The Tunnel under the Atlantic is an interactive art installation by Maurice Benayoun that first was exhibited in September 1995. The visitors where invited to dig, inside memory, a virtual tunnel between the Pompidou Centre in Paris and the Museum of Contemporary Art in Montreal and enabled hundreds of people from both sides to meet.
The Tunnel under the Atlantic is a work using televirtuality that allows the users to meet each others and to interact in the virtual space they have created together. A person enters on each side of the virtual tunnel that links the museums and then the two users progressively move forward meeting each others. The way surface they open up in the process of forging, reveals the equivalent of geological strata, converted here into iconographic strata. These discoveries enhance the dialogue between the two participants. Thus, each participant shares a complementary part of the same musical composition.
Technically, it uses a sophisticated “3D Digging Engine” developed by Tristan Lorach, who notes that it ” “allows you to dig holes everywhere. At the end of the day if you made holes everywhere, the caves start to look really cool. The whole level in which I am flying is made by the user itself and not a level that I loaded. You can create miles and miles of caves without slowing-down the framerate of the engine. It was meant to be multi-players…” See https://www.youtube.com/watch?v=1qrQZrv_02E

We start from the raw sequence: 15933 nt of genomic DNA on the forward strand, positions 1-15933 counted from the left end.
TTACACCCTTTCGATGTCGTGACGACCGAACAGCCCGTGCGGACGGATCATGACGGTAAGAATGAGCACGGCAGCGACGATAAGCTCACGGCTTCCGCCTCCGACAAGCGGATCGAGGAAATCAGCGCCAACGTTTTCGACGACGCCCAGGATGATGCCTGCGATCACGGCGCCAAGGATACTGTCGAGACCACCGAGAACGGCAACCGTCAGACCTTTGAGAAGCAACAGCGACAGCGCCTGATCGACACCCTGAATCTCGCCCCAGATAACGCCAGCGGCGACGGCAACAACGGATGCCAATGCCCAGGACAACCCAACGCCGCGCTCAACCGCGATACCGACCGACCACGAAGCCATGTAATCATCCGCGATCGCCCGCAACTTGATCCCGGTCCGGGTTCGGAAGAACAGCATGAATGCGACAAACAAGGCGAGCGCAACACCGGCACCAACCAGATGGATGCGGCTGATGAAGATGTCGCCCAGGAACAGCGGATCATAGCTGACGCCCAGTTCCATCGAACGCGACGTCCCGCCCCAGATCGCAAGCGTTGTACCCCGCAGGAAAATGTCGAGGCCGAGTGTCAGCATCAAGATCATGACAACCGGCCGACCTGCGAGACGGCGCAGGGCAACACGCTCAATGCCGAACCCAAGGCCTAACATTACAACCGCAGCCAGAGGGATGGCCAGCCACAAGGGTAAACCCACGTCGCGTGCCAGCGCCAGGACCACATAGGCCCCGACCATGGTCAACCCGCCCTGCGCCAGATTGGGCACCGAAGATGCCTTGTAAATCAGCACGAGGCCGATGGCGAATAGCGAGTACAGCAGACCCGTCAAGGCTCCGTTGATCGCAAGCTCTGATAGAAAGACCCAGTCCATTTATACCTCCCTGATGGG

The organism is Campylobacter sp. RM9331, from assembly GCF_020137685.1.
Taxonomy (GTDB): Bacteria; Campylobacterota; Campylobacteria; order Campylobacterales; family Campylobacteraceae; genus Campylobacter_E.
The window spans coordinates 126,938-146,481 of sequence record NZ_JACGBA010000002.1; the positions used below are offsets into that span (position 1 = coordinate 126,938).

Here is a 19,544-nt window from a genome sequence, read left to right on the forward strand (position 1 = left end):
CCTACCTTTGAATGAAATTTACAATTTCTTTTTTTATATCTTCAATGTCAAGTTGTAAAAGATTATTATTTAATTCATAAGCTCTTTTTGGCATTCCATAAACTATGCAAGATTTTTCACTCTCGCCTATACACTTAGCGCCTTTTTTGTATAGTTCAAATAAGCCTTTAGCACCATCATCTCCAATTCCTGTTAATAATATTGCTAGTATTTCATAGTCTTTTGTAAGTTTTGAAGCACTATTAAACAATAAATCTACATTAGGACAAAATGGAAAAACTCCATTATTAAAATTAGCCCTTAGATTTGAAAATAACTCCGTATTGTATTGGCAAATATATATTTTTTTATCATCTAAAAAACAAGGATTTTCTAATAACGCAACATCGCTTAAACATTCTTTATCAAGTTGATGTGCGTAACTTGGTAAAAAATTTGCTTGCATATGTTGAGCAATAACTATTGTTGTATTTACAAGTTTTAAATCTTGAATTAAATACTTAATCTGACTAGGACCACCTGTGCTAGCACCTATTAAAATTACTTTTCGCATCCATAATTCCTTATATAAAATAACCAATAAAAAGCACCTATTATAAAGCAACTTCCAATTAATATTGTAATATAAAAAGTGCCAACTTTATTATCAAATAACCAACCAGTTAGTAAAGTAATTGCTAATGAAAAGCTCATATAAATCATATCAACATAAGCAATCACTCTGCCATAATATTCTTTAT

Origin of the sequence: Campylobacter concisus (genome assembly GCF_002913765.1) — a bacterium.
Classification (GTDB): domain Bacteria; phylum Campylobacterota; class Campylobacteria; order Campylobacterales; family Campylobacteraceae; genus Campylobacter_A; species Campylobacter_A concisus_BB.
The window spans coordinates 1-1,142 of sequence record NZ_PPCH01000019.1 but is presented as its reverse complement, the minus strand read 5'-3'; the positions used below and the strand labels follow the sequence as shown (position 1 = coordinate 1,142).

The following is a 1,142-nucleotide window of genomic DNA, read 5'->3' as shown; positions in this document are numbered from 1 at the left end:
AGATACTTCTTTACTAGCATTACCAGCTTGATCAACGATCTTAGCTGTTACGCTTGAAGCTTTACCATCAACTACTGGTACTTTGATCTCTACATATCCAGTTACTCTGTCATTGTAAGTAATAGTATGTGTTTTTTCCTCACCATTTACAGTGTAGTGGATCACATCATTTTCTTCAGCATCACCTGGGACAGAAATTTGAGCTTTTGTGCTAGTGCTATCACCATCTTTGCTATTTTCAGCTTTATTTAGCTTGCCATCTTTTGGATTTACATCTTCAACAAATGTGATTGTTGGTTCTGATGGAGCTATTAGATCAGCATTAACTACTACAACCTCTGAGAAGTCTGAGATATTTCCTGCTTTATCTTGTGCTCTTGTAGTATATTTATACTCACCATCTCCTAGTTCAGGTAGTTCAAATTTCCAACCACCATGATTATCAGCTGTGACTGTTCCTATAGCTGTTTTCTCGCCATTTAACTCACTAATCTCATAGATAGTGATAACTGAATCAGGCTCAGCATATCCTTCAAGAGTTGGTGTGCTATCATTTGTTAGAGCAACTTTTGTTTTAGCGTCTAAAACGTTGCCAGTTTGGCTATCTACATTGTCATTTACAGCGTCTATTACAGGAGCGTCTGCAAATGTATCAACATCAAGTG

This VR artwork exemplifies what Benayoun calls “architecture of communication.” As another way to explore limits of communication, after Hole in Space (1980) by Kit Galloway and Sherrie Rabinowitz, The Tunnel under the Atlantic introduces the concept of dynamic semantic shared space.
Visit the artist website for more information.